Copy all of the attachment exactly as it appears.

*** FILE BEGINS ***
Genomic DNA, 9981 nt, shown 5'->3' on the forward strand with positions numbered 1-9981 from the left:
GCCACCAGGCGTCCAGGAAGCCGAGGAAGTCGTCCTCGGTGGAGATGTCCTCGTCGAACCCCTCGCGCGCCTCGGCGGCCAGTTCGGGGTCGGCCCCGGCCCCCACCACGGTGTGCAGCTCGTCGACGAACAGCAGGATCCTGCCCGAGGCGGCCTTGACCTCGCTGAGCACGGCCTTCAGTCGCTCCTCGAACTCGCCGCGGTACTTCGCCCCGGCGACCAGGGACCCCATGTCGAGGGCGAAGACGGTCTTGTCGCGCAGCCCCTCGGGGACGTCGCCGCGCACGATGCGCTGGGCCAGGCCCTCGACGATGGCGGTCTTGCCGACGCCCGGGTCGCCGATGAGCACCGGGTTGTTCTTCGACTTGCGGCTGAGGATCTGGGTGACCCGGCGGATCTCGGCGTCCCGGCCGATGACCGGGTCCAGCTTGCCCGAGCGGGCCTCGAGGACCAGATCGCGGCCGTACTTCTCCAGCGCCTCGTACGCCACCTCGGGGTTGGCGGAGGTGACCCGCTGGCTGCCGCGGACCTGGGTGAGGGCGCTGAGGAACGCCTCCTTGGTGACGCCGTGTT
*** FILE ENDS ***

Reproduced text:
Genomic DNA, 9981 nt, shown 5'->3' on the forward strand with positions numbered 1-9981 from the left:
GCCACCAGGCGTCCAGGAAGCCGAGGAAGTCGTCCTCGGTGGAGATGTCCTCGTCGAACCCCTCGCGCGCCTCGGCGGCCAGTTCGGGGTCGGCCCCGGCCCCCACCACGGTGTGCAGCTCGTCGACGAACAGCAGGATCCTGCCCGAGGCGGCCTTGACCTCGCTGAGCACGGCCTTCAGTCGCTCCTCGAACTCGCCGCGGTACTTCGCCCCGGCGACCAGGGACCCCATGTCGAGGGCGAAGACGGTCTTGTCGCGCAGCCCCTCGGGGACGTCGCCGCGCACGATGCGCTGGGCCAGGCCCTCGACGATGGCGGTCTTGCCGACGCCCGGGTCGCCGATGAGCACCGGGTTGTTCTTCGACTTGCGGCTGAGGATCTGGGTGACCCGGCGGATCTCGGCGTCCCGGCCGATGACCGGGTCCAGCTTGCCCGAGCGGGCCTCGAGGACCAGATCGCGGCCGTACTTCTCCAGCGCCTCGTACGCCACCTCGGGGTTGGCGGAGGTGACCCGCTGGCTGCCGCGGACCTGGGTGAGGGCGCTGAGGAACGCCTCCTTGGTGACGCCGTGTT